Skepticism about Obamacare might have moved up from an all-time low in November, but a newly released New York Times/CBS News poll reports widespread disapproval remains among insured and uninsured Americans about the health law.

The poll found 53 percent of the uninsured, who are supposed to gain the most from Obamacare, disapprove of the law, while 51 percent of Americans who have health coverage also disapprove of Obamacare. Overall support for the law edged up from 31 percent in November to 39 percent this month.

More uninsured Americans (37 percent) believe Obamacare will hurt them—citing increased costs as a major reason—than uninsured Americans who believe the law will help them (33 percent).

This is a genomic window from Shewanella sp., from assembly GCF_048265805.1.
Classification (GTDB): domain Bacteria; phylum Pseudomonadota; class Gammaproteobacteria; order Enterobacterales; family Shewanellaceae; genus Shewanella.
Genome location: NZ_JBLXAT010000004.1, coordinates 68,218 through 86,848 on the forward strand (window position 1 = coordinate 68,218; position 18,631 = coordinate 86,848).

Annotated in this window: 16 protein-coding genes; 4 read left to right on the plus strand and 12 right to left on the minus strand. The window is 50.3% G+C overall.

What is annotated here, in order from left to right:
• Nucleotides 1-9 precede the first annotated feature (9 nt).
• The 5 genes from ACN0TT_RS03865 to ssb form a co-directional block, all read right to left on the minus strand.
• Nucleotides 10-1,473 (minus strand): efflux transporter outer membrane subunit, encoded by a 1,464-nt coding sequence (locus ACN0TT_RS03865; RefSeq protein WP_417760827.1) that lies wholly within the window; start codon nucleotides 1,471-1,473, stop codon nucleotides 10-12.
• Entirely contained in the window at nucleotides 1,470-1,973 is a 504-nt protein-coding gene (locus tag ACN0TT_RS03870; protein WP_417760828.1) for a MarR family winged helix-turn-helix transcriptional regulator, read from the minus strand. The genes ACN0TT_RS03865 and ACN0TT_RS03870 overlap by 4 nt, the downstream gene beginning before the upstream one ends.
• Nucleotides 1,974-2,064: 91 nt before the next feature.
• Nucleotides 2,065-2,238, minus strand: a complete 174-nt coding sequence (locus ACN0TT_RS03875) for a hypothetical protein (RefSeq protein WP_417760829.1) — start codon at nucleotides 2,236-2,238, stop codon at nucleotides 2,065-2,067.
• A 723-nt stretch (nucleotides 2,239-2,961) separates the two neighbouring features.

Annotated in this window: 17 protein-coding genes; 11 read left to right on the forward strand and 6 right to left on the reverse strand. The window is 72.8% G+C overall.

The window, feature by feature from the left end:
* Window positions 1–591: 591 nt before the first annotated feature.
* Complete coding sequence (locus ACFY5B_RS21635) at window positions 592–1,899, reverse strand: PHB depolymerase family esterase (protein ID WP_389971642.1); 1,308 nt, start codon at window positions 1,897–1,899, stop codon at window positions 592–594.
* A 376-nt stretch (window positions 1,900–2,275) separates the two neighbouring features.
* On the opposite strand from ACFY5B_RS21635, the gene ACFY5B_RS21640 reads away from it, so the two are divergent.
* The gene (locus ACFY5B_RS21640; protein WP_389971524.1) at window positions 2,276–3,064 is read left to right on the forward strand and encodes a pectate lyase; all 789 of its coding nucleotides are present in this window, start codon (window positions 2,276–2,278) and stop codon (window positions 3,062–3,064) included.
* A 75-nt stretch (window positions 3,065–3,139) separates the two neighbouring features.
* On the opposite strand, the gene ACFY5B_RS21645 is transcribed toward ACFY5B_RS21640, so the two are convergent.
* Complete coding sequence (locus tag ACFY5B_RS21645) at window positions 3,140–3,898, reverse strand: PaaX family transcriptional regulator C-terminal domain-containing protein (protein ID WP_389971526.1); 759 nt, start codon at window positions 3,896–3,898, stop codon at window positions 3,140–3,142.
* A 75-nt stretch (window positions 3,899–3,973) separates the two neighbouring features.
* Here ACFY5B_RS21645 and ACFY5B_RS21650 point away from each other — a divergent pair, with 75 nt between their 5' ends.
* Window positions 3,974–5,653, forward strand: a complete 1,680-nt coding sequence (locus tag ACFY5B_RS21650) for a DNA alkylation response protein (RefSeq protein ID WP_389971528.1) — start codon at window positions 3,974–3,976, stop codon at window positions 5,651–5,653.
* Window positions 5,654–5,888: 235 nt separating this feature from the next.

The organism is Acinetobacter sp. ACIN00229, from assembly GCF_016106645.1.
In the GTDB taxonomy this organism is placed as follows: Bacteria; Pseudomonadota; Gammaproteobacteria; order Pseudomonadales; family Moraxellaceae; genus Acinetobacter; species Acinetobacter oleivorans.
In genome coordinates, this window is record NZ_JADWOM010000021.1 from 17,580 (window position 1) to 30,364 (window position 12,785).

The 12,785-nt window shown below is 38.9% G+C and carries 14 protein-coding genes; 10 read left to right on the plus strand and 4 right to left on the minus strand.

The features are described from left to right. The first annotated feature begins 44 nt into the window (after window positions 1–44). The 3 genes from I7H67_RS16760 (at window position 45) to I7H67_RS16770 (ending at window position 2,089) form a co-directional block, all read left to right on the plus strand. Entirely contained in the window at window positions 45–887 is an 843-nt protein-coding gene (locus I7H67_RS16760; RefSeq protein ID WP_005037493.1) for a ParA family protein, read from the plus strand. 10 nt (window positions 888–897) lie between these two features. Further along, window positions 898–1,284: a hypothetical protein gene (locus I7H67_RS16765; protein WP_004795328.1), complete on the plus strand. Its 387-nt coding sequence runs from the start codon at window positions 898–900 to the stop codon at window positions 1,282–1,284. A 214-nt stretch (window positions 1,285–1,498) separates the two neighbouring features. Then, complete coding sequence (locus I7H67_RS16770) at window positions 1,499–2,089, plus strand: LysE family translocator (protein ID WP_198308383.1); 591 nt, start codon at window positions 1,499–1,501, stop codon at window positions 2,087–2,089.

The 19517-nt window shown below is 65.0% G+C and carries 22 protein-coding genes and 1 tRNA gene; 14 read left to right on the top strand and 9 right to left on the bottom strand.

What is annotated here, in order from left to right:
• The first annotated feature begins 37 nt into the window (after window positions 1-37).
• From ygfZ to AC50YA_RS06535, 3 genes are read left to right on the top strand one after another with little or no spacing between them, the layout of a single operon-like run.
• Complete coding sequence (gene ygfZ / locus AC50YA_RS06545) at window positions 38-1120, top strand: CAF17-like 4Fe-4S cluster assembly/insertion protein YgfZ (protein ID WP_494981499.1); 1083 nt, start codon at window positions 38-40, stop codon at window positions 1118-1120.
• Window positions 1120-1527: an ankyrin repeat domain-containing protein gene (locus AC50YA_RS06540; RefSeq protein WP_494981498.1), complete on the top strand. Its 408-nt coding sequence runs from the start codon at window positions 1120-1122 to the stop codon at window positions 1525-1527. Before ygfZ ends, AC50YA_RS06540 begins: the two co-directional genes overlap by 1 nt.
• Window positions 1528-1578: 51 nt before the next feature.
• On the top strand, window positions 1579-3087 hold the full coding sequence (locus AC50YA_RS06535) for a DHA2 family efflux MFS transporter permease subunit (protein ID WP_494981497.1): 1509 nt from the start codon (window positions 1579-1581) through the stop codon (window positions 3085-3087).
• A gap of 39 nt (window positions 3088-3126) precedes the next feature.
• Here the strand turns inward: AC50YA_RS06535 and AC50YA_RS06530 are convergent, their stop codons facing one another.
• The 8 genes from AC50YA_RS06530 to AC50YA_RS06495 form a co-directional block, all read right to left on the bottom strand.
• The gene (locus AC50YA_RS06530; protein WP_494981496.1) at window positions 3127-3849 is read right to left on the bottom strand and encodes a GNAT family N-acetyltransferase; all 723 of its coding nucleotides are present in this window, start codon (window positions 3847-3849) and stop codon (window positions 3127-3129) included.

The latest poll comes as the Obama administration wraps up a media “blitz” to promote the President’s signature health law. That campaign included a White House event pushing mothers to promote Obamacare to adult children and a widely panned tweet by President Obama’s campaign arm, Organizing for Action.

Heritage health scholar Alyene Senger notes that Obamacare’s string of broken promises likely has a huge impact on public perception of the law.

“Americans are discovering that Obamacare is causing them to lose insurance plans they liked and access to doctors whom they trust all while raising premium costs and deductibles,” Senger said. “They’re realizing that what was sold to them as affordable care is actually expensive, government-mandated coverage that doesn’t fit the needs and wants of many Americans.”